Oud is a beautiful and mysterious fragrance which opens with a brief note of mandarin before the oud is unveiled... it reveals itself much like a rare Arabian treasure might from beneath an ancient magician's blanket. It has an infinitely unique odour profile - one which is both woody and animalic, with deeply earthy, balsamic qualities. Contrary to many perfumes inspired by the middle east (and in particular those using oud), there is surprisingly no rose used in Mona's mix... instead, her oud is flanked by jasmin and osmanthus, all of which diffuse through a deeply resinous opoponax core. The composition is spiritually intoxicating, and one finds themselves drawn into an imagined landscape of full rising desert moons, flickering fires and colourful twirling Dervishes. An ambery, mossy base provides a rich, enduring backbone to the perfume, and ensures well-above average longevity on your skin.

Oud was a perfume Mona di Orio was not entirely enthusiastic about making - I assume in part because of the prolific number of oud releases in recent years. However, her middle-eastern clientele demanded it, and I for one am thrilled that she relented. Mona's sensitive approach to her craft and her unique intuition have once again resulted in a perfume that can easily be measured against the masters.

Wednesday, 18 May 2011

Jacomo Art Collection: #08

After 40 years of perfume-making to modest international acclaim, US perfume house Jacomo enjoyed somewhat of a renaissance in 2010 with the launch of their colourful Art Collection series: a trio of perfumes launched to explore an olfactory dialogue between perfume and art. The fragrant threesome have each been assigned a number, and both individually and collectively offer something unique in the Jacomo gallery of scent.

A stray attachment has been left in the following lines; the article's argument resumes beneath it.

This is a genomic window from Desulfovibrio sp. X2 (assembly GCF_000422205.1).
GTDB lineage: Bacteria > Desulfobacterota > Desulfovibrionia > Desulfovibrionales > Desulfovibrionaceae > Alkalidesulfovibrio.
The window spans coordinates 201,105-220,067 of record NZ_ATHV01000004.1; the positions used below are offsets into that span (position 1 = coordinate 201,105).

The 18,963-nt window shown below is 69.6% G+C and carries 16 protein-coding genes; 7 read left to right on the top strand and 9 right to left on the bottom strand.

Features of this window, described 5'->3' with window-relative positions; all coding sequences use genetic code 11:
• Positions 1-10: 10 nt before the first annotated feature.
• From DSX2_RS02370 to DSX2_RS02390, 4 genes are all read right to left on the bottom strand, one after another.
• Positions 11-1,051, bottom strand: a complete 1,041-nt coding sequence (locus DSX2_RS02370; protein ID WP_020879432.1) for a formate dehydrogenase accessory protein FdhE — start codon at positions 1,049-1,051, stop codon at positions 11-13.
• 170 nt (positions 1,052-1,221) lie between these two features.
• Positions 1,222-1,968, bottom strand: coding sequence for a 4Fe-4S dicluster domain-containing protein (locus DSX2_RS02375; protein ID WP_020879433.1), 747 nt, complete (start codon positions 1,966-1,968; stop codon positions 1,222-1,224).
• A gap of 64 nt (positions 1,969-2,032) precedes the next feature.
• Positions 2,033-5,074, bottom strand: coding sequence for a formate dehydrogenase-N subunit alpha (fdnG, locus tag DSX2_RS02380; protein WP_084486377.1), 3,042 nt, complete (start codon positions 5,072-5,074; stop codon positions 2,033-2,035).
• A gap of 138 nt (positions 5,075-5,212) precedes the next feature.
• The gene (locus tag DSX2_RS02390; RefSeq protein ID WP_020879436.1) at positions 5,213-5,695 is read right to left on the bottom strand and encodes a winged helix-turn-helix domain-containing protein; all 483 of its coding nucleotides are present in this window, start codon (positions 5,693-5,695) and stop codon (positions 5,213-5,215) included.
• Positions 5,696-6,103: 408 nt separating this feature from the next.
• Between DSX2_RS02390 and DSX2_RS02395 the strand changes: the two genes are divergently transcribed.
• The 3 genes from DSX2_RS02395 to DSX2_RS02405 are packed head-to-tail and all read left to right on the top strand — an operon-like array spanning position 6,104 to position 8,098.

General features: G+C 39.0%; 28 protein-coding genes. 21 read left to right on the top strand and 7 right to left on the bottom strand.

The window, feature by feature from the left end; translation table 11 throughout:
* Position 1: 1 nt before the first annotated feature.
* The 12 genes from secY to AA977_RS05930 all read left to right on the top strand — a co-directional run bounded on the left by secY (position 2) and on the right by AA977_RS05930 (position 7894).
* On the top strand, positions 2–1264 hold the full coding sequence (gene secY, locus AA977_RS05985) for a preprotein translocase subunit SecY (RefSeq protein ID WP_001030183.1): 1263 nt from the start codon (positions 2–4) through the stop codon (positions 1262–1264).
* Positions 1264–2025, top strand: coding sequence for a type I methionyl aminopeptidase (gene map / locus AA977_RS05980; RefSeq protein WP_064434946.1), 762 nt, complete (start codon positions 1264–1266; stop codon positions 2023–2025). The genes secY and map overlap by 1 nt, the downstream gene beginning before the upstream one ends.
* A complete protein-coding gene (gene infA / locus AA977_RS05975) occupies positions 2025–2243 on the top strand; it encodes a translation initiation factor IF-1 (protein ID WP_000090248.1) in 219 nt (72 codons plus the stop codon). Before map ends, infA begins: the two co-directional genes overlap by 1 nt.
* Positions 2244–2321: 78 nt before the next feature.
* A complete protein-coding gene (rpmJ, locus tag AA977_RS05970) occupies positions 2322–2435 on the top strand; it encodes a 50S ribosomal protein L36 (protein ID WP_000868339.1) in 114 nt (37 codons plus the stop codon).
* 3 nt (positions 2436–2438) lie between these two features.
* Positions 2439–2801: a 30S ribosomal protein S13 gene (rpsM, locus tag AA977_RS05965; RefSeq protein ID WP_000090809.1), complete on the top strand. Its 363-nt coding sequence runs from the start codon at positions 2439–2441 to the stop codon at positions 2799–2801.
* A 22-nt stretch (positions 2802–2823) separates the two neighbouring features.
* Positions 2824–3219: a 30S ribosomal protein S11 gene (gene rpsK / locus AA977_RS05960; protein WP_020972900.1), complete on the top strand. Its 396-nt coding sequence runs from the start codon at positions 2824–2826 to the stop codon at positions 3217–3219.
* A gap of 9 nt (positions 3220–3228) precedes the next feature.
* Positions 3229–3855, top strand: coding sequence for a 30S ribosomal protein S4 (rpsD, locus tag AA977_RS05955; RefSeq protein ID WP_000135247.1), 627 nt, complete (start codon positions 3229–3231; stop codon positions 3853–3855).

#02 is described as a tactile Oriental Leather Gourmand, and includes notes of bergamot, tonka, vanilla, patchouli and suede. Graphic artist Cecilia Carlstedt drew inspiration for the packaging artwork from her time in New York.
#09 is a colourful Woody/Fruity/Spicy scent with notes of lemon zest, orange pulp, pink pepper, mango, cinnamon, praline and vanilla. Swedish watercolour painter Stina Persson is the artist commissioned for this release.

But of the three, I am particularly fond of #08 - a deeply aromatic eau de parfum that draws its inspiration from the vibrant and colourful cities of Bengal and Madras. Swedish illustrator/artist Daniel Egnéus created the artwork for the packaging which suggests strong links to the east.

#08 surprises with its asian-influenced opening of crisp ginger and black tea, through which a startling and enduring spicy cardamom accord emerges. It instantly speaks of the cuisine of northern India, and resolutely plays a preeminent role for the first 10 - 15 minutes. A milky accord in the heart of the perfume, coupled with warm notes of sweet cinnamon both furnish the perfume with a delicious 'iced chai latte' vibe. But there is abundant colour present too... luminous freesia, golden honey, and dewy fruit pulp all lend a vibrant lip-smacking quality to the scent.

To my nose, #08 is the olfactory equal to the religious Indian Holi Festival held each spring; a celebration in which brilliantly coloured powders and coloured water is hurled between worshippers. It is spirited, colourful, fun, and something in which both men and women can partake.

One would assume that more numerically-assigned fragrances might soon emerge from Jacomo in the Art Collection series. These offerings are rather exciting to explore, and seem to offer a 'niche' fragrance experience on a mainstream budget.

Thursday, 12 May 2011

Vintage Tobacco: Chérigan Fleurs de Tabac